The Ultimate Parachute Test

Jennifer Morcone Stanfield, a NASA Public Affairs Officer, wrote this great piece about the parachute system on Ares I-X.


How do you stop a 200,000-pound solid rocket motor from ending up at the bottom on the Atlantic Ocean? With the biggest, strongest rocket parachutes ever built of course!  Right now, these massive parachutes are snuggly packed in the forward section of the Ares I-X rocket’s first stage, awaiting their debut performance.  The Ares I-X flight will be the first full flight test of the Ares I parachute system.


NASA, its partners have successfully tested each element of the parachute system. In fact, over the last three years, the team has conducted three pilot, two drogue, three single main, and one main cluster parachute drop tests at Yuma Proving Ground in Yuma, Az.


But Ares I-X will be the best test of the whole kit and caboodle because of the unique flight profile. 




The Ares deceleration system consists of three types of parachutes: (1) a small pilot chute, which pulls out the drogue chute; (2) a 68-foot diameter drogue chute and (3) three 150-foot diameter main parachutes. Here’s how the sequence goes:


The Ares I-X first stage separates from the upper stage at 124 seconds into the test flight, at an altitude of 130,000 feet. The vehicle’s four tumble motors then fire to slow the first stage for its return trip to Earth and eventual recovery. At an altitude of about 15,000-feet the nose cone is jettisoned, immediately deploying the pilot parachute.  The pilot chute will in turn deploy the 68-foot drogue parachute, which is the workhorse of the system and will re-orient the booster to vertical and slow it to acceptable conditions for main parachute deployment. At about 4,000 feet, the separation at the base of the forward skirt extension occurs, pulling out the three 150-foot diameter main chutes packed within.  These majestic red, white and blue canopies slow the booster even more, carrying it gently to splashdown.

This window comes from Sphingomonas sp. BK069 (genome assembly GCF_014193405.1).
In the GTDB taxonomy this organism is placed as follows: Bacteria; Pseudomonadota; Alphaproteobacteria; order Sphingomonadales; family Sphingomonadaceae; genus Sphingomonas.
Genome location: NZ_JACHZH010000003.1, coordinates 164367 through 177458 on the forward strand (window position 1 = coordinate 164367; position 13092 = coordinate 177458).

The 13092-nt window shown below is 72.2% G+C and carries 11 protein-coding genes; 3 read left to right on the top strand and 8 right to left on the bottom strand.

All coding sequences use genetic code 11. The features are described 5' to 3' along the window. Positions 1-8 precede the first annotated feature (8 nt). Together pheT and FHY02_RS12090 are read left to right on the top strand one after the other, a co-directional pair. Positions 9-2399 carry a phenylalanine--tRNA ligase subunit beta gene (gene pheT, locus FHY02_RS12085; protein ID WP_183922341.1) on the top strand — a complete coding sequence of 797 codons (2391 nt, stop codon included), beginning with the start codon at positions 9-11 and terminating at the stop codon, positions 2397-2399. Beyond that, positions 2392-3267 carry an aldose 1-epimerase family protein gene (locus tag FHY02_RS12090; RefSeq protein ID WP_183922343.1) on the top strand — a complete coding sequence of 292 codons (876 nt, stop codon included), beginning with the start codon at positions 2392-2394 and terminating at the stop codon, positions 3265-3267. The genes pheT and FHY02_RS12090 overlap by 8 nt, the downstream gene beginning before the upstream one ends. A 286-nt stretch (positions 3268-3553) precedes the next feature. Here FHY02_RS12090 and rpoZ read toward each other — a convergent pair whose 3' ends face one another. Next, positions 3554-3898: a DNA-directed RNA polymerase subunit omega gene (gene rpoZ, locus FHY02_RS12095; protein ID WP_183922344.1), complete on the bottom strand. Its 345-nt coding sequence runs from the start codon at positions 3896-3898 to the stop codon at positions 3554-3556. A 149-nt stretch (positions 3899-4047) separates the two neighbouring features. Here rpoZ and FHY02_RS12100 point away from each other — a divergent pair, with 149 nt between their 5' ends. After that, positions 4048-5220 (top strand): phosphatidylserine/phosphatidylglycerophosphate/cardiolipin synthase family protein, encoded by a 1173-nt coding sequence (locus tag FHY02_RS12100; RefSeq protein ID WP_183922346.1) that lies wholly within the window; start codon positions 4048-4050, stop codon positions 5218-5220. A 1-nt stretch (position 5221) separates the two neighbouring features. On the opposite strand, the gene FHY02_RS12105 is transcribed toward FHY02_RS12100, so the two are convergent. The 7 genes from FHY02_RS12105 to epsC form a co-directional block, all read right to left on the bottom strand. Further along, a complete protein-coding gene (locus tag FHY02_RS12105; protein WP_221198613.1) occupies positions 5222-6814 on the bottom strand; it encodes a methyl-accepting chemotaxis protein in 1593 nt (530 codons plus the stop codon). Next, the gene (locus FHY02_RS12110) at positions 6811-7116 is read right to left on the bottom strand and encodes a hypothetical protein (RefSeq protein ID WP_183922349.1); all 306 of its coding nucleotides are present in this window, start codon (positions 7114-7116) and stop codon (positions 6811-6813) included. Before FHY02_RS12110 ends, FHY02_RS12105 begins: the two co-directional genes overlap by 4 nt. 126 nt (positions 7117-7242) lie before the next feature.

“The velocity and re-entry environments we’ll see on Ares I-X are bit less than Ares I, but we will get a great deal of data to help us refine the final flight hardware designs,” said King.  “We can’t wait to see our giant parachutes off the coast of Florida.”